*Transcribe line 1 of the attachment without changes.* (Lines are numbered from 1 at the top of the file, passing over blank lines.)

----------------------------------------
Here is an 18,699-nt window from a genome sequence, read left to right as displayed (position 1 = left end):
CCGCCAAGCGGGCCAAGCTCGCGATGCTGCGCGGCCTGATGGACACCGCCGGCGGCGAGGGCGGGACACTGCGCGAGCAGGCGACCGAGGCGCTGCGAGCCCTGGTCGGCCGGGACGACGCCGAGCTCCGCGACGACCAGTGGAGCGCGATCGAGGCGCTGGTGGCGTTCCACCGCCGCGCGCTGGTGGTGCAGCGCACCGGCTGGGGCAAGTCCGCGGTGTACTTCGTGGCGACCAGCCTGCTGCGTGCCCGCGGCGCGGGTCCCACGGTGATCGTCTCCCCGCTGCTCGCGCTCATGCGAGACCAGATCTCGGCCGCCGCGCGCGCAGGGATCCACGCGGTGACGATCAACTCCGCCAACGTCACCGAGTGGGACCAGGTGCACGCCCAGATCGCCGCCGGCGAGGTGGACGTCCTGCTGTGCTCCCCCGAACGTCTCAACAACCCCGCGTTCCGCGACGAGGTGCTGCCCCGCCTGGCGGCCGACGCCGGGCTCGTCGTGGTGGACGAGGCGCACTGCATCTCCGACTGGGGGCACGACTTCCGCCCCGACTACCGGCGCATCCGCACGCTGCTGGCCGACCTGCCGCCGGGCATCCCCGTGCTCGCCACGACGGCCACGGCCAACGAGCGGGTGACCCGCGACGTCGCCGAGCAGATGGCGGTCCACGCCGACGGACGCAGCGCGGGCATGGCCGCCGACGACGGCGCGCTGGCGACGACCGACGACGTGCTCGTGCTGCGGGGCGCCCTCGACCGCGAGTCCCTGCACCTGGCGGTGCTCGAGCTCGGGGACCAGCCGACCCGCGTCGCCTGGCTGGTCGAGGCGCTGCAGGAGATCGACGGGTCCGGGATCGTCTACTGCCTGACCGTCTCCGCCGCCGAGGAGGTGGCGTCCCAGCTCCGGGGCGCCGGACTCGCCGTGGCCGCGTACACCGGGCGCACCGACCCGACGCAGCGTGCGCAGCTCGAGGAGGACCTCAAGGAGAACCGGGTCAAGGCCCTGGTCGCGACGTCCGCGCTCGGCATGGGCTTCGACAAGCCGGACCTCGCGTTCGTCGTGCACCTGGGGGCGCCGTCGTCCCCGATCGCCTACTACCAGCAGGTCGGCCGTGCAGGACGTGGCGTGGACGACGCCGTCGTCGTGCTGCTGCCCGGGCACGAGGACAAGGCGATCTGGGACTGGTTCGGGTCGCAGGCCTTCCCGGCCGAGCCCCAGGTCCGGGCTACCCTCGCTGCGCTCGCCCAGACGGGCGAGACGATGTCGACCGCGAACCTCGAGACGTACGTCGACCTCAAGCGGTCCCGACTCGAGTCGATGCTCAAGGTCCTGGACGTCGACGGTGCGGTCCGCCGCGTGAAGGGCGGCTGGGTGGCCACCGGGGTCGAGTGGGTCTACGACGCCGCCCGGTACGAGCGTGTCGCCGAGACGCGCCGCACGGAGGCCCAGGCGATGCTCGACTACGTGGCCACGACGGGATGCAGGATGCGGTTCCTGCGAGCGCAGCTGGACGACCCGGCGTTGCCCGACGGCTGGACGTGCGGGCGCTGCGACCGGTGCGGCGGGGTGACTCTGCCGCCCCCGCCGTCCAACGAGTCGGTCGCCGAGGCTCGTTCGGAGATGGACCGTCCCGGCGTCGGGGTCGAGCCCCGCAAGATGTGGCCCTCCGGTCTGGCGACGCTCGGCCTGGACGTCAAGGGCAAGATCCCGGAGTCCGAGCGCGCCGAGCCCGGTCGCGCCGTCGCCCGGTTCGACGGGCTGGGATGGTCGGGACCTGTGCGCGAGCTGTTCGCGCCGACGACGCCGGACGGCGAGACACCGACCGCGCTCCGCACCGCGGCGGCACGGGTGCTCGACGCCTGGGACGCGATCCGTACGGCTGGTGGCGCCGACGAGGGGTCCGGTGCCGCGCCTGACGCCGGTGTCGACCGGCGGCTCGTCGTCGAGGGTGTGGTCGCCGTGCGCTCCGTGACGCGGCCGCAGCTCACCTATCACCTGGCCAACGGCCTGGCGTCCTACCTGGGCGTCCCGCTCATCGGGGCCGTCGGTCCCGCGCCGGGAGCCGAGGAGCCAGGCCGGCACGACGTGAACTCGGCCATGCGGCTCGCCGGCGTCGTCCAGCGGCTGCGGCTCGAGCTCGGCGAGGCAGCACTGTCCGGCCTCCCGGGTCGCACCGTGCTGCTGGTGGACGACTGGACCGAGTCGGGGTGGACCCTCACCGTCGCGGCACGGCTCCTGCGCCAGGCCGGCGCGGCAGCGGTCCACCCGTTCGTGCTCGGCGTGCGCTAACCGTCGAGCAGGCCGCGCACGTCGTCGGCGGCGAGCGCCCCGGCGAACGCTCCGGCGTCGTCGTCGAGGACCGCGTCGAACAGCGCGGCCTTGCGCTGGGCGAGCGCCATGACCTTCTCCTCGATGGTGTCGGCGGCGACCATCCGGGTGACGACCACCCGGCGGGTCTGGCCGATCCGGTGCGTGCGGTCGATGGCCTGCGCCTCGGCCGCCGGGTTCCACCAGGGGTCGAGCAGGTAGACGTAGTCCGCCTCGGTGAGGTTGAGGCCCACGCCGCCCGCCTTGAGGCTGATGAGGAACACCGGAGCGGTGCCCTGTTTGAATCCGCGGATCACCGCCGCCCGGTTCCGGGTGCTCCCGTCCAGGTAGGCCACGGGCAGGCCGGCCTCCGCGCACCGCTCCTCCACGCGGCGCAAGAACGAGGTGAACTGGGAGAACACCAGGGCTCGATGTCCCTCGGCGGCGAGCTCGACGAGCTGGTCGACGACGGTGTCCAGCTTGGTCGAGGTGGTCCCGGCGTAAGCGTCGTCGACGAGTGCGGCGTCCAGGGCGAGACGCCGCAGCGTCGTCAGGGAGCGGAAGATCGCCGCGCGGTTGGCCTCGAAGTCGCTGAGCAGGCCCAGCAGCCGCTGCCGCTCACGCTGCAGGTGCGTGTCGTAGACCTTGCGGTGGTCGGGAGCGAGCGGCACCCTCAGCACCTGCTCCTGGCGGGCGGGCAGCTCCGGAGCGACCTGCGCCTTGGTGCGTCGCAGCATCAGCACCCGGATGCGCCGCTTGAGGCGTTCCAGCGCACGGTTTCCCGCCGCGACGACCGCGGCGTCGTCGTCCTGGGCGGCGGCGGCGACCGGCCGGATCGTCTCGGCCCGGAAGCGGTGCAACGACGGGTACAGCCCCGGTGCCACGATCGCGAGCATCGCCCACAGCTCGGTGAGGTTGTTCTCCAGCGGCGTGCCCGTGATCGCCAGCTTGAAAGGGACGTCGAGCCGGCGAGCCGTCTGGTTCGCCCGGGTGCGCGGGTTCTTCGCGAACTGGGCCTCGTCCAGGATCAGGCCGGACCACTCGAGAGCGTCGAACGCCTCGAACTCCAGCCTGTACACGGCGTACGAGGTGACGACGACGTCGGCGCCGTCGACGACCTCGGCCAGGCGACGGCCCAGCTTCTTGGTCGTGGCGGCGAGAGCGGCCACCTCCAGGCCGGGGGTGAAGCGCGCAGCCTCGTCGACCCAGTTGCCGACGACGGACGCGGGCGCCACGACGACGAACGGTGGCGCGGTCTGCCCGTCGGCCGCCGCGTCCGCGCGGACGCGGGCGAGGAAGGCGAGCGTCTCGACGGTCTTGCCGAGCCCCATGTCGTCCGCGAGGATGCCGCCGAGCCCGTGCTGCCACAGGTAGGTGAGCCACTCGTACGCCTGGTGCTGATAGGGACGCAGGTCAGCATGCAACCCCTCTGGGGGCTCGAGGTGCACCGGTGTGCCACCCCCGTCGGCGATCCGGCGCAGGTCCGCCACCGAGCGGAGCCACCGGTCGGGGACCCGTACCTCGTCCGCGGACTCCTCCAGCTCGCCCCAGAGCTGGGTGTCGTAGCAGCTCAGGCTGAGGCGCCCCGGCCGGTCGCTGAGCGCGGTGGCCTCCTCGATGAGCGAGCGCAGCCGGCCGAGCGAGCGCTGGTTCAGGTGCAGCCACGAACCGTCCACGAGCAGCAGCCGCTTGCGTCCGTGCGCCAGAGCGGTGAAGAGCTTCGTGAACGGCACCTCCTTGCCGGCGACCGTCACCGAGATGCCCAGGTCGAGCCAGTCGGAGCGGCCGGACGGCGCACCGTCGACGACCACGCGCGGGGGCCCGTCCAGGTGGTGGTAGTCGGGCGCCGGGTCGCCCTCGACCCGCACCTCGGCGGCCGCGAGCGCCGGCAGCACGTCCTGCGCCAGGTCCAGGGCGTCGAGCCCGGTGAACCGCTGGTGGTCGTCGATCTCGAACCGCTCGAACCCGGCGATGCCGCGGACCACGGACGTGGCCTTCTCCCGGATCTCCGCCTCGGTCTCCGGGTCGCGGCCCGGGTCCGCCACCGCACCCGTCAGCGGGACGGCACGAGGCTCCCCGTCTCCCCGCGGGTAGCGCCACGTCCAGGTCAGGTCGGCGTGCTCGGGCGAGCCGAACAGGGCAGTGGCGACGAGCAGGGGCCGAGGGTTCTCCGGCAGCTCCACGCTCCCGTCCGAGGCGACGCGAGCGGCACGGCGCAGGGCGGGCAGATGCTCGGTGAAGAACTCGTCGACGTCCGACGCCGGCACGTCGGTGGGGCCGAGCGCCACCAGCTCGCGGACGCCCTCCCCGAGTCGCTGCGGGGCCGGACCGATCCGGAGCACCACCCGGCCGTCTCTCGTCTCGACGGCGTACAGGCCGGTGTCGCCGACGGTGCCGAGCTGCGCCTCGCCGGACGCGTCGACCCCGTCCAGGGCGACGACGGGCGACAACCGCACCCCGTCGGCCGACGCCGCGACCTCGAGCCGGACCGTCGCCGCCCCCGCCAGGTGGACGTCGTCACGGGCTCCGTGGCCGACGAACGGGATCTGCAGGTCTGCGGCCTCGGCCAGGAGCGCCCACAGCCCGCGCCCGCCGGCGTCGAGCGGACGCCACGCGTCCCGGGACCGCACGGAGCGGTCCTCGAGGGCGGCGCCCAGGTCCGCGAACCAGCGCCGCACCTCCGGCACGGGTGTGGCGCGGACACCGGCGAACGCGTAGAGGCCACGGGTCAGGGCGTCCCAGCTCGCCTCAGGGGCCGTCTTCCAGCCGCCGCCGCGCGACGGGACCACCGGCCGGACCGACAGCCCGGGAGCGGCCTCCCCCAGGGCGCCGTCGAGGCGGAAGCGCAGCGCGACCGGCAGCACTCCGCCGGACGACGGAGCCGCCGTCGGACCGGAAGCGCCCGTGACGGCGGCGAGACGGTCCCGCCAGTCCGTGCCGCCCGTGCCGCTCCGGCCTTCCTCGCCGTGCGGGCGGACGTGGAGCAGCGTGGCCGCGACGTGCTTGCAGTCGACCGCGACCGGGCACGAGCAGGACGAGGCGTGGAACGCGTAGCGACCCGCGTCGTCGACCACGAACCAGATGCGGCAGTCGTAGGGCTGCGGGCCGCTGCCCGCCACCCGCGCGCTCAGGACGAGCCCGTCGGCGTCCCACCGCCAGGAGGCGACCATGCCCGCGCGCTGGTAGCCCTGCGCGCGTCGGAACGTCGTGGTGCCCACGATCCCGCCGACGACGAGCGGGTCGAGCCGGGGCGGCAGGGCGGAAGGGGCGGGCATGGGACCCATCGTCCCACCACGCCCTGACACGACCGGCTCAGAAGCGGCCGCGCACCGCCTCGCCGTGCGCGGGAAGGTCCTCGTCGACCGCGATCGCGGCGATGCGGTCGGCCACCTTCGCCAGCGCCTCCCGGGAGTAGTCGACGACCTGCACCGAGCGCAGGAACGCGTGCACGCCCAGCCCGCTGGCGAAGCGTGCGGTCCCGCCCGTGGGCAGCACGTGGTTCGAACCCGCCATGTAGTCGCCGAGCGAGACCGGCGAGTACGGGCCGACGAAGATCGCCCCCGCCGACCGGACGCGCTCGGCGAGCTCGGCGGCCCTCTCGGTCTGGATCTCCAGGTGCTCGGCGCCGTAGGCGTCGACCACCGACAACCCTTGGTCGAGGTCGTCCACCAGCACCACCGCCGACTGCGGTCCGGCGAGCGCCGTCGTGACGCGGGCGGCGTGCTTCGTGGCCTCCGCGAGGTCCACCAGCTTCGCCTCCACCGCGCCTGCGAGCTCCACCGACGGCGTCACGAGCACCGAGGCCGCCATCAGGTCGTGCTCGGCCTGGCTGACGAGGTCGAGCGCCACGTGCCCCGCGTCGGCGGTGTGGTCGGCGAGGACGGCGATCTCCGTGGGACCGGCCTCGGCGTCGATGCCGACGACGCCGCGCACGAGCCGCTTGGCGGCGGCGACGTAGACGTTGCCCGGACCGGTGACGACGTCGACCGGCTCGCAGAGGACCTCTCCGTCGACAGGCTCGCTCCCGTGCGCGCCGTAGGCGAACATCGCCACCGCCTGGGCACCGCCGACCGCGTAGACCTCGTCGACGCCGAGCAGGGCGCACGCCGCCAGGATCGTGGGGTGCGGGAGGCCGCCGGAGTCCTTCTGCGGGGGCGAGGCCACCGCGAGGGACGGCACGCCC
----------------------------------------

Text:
Here is an 18,699-nt window from a genome sequence, read left to right as displayed (position 1 = left end):